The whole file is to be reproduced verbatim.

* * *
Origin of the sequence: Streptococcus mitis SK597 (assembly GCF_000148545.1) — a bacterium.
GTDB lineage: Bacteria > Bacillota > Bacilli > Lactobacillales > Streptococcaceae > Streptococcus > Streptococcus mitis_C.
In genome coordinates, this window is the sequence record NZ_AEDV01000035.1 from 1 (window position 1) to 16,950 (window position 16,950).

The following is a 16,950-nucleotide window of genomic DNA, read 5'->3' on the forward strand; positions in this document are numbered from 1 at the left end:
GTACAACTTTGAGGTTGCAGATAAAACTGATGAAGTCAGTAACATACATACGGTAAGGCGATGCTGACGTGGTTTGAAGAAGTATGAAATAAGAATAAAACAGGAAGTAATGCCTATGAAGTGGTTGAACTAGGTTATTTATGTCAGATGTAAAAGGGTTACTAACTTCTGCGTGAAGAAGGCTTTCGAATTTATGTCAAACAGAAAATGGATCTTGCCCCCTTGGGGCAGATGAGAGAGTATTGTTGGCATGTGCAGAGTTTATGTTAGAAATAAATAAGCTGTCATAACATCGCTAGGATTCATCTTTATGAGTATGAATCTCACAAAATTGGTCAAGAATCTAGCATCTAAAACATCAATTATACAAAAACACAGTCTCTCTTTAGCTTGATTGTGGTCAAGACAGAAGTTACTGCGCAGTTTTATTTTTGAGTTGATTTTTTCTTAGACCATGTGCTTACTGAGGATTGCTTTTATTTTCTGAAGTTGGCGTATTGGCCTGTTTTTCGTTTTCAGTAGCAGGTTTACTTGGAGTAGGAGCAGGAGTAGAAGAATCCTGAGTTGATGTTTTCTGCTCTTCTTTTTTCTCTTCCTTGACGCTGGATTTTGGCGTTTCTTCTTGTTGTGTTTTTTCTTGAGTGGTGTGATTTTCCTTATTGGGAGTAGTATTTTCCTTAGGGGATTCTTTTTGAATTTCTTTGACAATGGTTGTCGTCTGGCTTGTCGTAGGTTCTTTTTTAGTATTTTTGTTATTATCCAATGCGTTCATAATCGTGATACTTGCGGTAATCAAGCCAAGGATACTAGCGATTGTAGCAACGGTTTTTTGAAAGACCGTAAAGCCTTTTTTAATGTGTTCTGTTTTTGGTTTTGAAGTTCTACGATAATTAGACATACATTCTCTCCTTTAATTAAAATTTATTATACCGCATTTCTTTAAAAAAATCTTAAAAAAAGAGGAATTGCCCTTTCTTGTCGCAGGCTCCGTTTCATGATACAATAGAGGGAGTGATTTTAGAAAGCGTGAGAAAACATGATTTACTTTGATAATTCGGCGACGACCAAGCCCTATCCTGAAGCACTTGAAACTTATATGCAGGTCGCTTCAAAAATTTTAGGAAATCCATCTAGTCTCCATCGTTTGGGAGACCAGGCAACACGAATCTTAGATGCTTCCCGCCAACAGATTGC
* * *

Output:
Origin of the sequence: Streptococcus mitis SK597 (assembly GCF_000148545.1) — a bacterium.
GTDB lineage: Bacteria > Bacillota > Bacilli > Lactobacillales > Streptococcaceae > Streptococcus > Streptococcus mitis_C.
In genome coordinates, this window is the sequence record NZ_AEDV01000035.1 from 1 (window position 1) to 16,950 (window position 16,950).

The following is a 16,950-nucleotide window of genomic DNA, read 5'->3' on the forward strand; positions in this document are numbered from 1 at the left end:
GTACAACTTTGAGGTTGCAGATAAAACTGATGAAGTCAGTAACATACATACGGTAAGGCGATGCTGACGTGGTTTGAAGAAGTATGAAATAAGAATAAAACAGGAAGTAATGCCTATGAAGTGGTTGAACTAGGTTATTTATGTCAGATGTAAAAGGGTTACTAACTTCTGCGTGAAGAAGGCTTTCGAATTTATGTCAAACAGAAAATGGATCTTGCCCCCTTGGGGCAGATGAGAGAGTATTGTTGGCATGTGCAGAGTTTATGTTAGAAATAAATAAGCTGTCATAACATCGCTAGGATTCATCTTTATGAGTATGAATCTCACAAAATTGGTCAAGAATCTAGCATCTAAAACATCAATTATACAAAAACACAGTCTCTCTTTAGCTTGATTGTGGTCAAGACAGAAGTTACTGCGCAGTTTTATTTTTGAGTTGATTTTTTCTTAGACCATGTGCTTACTGAGGATTGCTTTTATTTTCTGAAGTTGGCGTATTGGCCTGTTTTTCGTTTTCAGTAGCAGGTTTACTTGGAGTAGGAGCAGGAGTAGAAGAATCCTGAGTTGATGTTTTCTGCTCTTCTTTTTTCTCTTCCTTGACGCTGGATTTTGGCGTTTCTTCTTGTTGTGTTTTTTCTTGAGTGGTGTGATTTTCCTTATTGGGAGTAGTATTTTCCTTAGGGGATTCTTTTTGAATTTCTTTGACAATGGTTGTCGTCTGGCTTGTCGTAGGTTCTTTTTTAGTATTTTTGTTATTATCCAATGCGTTCATAATCGTGATACTTGCGGTAATCAAGCCAAGGATACTAGCGATTGTAGCAACGGTTTTTTGAAAGACCGTAAAGCCTTTTTTAATGTGTTCTGTTTTTGGTTTTGAAGTTCTACGATAATTAGACATACATTCTCTCCTTTAATTAAAATTTATTATACCGCATTTCTTTAAAAAAATCTTAAAAAAAGAGGAATTGCCCTTTCTTGTCGCAGGCTCCGTTTCATGATACAATAGAGGGAGTGATTTTAGAAAGCGTGAGAAAACATGATTTACTTTGATAATTCGGCGACGACCAAGCCCTATCCTGAAGCACTTGAAACTTATATGCAGGTCGCTTCAAAAATTTTAGGAAATCCATCTAGTCTCCATCGTTTGGGAGACCAGGCAACACGAATCTTAGATGCTTCCCGCCAACAGATTGC